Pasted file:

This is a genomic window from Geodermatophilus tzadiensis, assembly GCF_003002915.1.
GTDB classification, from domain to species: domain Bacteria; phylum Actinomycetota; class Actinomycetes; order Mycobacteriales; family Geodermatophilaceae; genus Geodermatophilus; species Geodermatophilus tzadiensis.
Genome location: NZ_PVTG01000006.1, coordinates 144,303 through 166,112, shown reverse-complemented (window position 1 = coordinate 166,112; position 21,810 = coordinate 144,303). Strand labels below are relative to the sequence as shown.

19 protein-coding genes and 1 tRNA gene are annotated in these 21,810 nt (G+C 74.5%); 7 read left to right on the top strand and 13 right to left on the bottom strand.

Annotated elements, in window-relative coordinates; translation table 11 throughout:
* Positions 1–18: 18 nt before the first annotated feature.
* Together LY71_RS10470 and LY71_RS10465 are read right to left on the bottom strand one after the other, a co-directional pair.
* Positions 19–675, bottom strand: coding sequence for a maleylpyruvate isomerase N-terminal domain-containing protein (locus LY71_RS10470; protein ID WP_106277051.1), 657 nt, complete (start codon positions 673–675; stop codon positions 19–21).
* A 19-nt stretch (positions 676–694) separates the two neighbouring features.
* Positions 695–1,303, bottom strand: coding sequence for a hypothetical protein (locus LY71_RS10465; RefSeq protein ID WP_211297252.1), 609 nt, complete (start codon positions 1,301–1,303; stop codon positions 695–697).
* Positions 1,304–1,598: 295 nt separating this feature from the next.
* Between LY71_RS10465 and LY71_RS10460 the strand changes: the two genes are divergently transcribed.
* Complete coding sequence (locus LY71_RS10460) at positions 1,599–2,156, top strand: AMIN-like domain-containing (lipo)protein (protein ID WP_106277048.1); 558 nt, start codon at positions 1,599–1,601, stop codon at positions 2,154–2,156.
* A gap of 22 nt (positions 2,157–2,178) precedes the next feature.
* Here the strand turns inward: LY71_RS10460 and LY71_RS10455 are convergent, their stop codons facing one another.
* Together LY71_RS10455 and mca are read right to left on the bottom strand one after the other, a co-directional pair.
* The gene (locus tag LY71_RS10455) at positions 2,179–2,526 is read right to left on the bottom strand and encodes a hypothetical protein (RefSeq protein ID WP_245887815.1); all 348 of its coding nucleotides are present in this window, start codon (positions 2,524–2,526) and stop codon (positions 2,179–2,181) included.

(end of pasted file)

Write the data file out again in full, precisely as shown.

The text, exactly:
This is a genomic window from Geodermatophilus tzadiensis, assembly GCF_003002915.1.
GTDB classification, from domain to species: domain Bacteria; phylum Actinomycetota; class Actinomycetes; order Mycobacteriales; family Geodermatophilaceae; genus Geodermatophilus; species Geodermatophilus tzadiensis.
Genome location: NZ_PVTG01000006.1, coordinates 144,303 through 166,112, shown reverse-complemented (window position 1 = coordinate 166,112; position 21,810 = coordinate 144,303). Strand labels below are relative to the sequence as shown.

19 protein-coding genes and 1 tRNA gene are annotated in these 21,810 nt (G+C 74.5%); 7 read left to right on the top strand and 13 right to left on the bottom strand.

Annotated elements, in window-relative coordinates; translation table 11 throughout:
* Positions 1–18: 18 nt before the first annotated feature.
* Together LY71_RS10470 and LY71_RS10465 are read right to left on the bottom strand one after the other, a co-directional pair.
* Positions 19–675, bottom strand: coding sequence for a maleylpyruvate isomerase N-terminal domain-containing protein (locus LY71_RS10470; protein ID WP_106277051.1), 657 nt, complete (start codon positions 673–675; stop codon positions 19–21).
* A 19-nt stretch (positions 676–694) separates the two neighbouring features.
* Positions 695–1,303, bottom strand: coding sequence for a hypothetical protein (locus LY71_RS10465; RefSeq protein ID WP_211297252.1), 609 nt, complete (start codon positions 1,301–1,303; stop codon positions 695–697).
* Positions 1,304–1,598: 295 nt separating this feature from the next.
* Between LY71_RS10465 and LY71_RS10460 the strand changes: the two genes are divergently transcribed.
* Complete coding sequence (locus LY71_RS10460) at positions 1,599–2,156, top strand: AMIN-like domain-containing (lipo)protein (protein ID WP_106277048.1); 558 nt, start codon at positions 1,599–1,601, stop codon at positions 2,154–2,156.
* A gap of 22 nt (positions 2,157–2,178) precedes the next feature.
* Here the strand turns inward: LY71_RS10460 and LY71_RS10455 are convergent, their stop codons facing one another.
* Together LY71_RS10455 and mca are read right to left on the bottom strand one after the other, a co-directional pair.
* The gene (locus tag LY71_RS10455) at positions 2,179–2,526 is read right to left on the bottom strand and encodes a hypothetical protein (RefSeq protein ID WP_245887815.1); all 348 of its coding nucleotides are present in this window, start codon (positions 2,524–2,526) and stop codon (positions 2,179–2,181) included.